Go to Blog
Rights and Justice

Losing Sleep Over Families in Immigration Detention

There have been a lot of sleepless nights at the Women's Refugee Commissionlately. Despite our best intentions of leaving work at work, our minds have been fixed on the Southern border, where a humanitarian crisis affecting primarily women and children is worsening by the day.

Because of extreme and intensifying violence and organized crime in Honduras, El Salvador and Guatemala, women with young children — some as young as infants — are fleeing for their lives. These families are fleeing domestic violence, forced gang recruitment and the collapse of economic and social systems. Countries throughout the region have seen an increase in women and children seeking asylum. In the neighboring countries of Mexico, Costa Rica, Panama, Nicaragua and Belize, applications for asylum are up 712 percent. In the United States, Border Patrol stations are packed with exhausted, frightened families in need of immediate physical and psychosocial care. The vast majority of these families have harrowing tales to tell of being physically and emotionally abused by partners, or being threatened by gangs who tell them, “join or die.”

The government has struggled to keep pace with the influx and Congress, the Administration and NGOs are exploring options to respond to the crisis. Of the various options that have been raised, the one keeping us up at night is the prospect that the U.S. will repeat its shameful history of large-scale family detention.

In 2006, we were the first monitors to get inside the T. Don Hutto facility, a notorious converted prison in Texas that was being used to hold more than 500 mothers, fathers and children. What we saw there will stay with us forever. Young children were clothed in prison jumpsuits and wore catatonic expressions on their faces. Mothers were brought to tears by the simple question, “How are you?” Families slept in freezing cold prison cells, next to toilets without so much as a curtain to separate the sleeping and hygiene areas. These families were confined to their cells for up to 12 hours a day. Children received only one hour of education a day, and were only allowed to go outside for short periods of time — on the days guards were in the mood. Pregnant women were denied adequate access to medical care and did not have enough food to eat.

Perhaps most disturbing was the fundamental breakdown in family structure that detention created. Guards would threaten parents that if they didn't keep their children in line, the family would be separated. Parents turned to strict discipline to make sure their children behaved — leading children to react with anger at their parents and eroding trust that their parents were able to take care of them.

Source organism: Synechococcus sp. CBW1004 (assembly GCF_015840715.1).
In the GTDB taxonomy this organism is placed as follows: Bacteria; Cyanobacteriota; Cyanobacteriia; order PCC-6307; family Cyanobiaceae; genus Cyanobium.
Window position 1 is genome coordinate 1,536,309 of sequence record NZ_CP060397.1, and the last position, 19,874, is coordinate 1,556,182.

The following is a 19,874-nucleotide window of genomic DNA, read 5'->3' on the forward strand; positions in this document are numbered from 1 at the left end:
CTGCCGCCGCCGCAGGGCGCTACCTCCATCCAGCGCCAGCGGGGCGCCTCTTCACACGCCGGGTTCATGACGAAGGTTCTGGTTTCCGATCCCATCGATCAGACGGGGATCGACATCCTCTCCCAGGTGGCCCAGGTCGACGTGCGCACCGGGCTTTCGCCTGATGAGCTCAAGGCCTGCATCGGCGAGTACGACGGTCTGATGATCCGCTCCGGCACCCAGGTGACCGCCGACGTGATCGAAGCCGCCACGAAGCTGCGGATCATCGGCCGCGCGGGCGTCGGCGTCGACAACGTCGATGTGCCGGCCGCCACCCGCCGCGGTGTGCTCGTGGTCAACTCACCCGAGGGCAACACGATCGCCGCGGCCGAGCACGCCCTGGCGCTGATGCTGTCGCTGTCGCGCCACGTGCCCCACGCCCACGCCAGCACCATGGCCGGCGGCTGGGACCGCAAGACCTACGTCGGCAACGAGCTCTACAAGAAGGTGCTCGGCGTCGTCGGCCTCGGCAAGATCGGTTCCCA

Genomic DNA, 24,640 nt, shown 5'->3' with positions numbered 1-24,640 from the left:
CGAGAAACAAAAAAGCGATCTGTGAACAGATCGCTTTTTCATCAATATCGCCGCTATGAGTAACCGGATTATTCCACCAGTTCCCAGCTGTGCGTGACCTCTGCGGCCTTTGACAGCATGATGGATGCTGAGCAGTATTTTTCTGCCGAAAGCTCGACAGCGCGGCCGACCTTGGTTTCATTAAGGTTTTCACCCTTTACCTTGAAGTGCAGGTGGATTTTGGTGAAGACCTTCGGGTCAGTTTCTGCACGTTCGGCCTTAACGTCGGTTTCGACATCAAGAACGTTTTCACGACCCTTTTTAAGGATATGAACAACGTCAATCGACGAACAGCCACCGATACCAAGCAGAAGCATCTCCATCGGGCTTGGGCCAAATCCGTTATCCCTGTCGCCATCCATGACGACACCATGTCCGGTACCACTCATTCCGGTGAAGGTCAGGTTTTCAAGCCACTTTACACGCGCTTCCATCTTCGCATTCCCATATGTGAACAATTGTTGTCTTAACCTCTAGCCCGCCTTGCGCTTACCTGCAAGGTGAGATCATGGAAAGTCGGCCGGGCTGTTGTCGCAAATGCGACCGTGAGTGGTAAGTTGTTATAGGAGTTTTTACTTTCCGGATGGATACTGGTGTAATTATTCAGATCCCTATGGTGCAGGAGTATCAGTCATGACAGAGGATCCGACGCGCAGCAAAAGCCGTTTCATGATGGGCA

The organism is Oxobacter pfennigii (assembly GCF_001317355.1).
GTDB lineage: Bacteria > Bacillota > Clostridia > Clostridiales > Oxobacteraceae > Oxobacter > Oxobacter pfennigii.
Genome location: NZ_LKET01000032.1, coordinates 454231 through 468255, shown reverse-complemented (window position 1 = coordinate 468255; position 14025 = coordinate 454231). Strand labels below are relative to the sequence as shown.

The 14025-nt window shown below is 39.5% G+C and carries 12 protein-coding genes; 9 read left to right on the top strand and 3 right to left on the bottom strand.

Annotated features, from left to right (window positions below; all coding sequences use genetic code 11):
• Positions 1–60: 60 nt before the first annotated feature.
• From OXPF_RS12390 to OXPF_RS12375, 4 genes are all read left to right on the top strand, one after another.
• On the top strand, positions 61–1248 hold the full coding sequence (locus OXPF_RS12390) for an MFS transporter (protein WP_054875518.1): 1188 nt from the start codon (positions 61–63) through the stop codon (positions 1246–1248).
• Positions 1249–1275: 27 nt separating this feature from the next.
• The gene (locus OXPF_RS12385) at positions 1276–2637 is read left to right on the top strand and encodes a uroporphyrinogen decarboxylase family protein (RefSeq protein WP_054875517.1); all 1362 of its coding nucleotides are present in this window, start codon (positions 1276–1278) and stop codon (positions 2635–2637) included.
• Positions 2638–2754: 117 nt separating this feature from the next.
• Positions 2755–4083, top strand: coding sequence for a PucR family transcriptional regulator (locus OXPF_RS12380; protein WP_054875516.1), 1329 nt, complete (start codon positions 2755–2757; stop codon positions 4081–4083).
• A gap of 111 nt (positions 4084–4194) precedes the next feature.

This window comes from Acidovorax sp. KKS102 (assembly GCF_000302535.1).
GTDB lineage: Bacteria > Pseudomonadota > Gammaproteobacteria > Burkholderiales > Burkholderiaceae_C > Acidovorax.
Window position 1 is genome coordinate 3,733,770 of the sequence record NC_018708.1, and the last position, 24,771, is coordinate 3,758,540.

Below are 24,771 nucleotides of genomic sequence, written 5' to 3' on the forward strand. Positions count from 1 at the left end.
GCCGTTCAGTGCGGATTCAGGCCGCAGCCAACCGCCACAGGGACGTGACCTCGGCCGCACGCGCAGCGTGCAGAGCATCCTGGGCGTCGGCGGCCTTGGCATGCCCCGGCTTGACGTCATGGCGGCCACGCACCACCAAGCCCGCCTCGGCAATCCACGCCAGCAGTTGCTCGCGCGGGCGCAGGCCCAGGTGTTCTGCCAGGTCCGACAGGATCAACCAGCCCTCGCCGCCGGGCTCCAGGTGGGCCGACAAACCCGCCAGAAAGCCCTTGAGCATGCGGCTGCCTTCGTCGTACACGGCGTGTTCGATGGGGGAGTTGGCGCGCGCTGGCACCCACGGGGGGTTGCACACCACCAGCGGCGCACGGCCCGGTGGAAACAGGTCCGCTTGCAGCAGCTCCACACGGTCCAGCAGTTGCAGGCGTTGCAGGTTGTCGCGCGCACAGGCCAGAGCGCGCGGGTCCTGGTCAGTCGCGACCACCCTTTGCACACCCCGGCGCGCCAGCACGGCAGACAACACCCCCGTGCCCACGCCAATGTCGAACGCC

Our deepest fears about what was happening at Hutto were confirmed during our tour when a small child snuck a snippet of paper into our hands that read “Help us. Ask us questions.” We knew we had to act to get these families out of Hutto and to make sure that no family would ever be detained in such conditions again.

Following a firestorm of public outrage and a lawsuit by the ACLU and the University of Texas Law School, conditions were vastly improved at Hutto and, in 2009, the Department of Homeland Security stopped detaining families there altogether. Today, the only family detention center in the country is the Berks facility in Leesport, Pennsylvania. This facility looks and feels like a shelter and it is far more appropriate for the children and families housed there.

As the government tries to put yet another Band-Aid on our failed immigration system, we fear that families may once again be detained in facilities like Hutto. As the Administration and Congress consider options for responding to the emergency at the border, we call on them in no uncertain terms to resist the temptation to expand family detention or to place any families in prisons or prison-like facilities for any length of time.

The data shows that alternatives to detention are 96 percent effective in ensuring appearance in immigration court. Alternatives are also less expensive than detention, and more humane for families with young children. Pilot community support programs and more intensive reporting programs that rise to the level of custody exist and should be expanded for families. It is paramount that Congress and the Administration work together to expand alternatives for families rather than turning to detention as a means to address the crisis. Furthermore, the U.S. government must make every effort to ensure fair and meaningful access to protections granted under U.S. and international law, and to address the root causes of this crisis that are forcing families to flee their homes.

We have seen firsthand the scars that detention leaves on already traumatized and vulnerable women and children. The damage done to the families who were held at Hutto can never be reversed. But we can honor their suffering by learning from the mistake of family detention and ensuring that we never repeat it.

This blog first appeared on Huffington Post.


Rights and Justice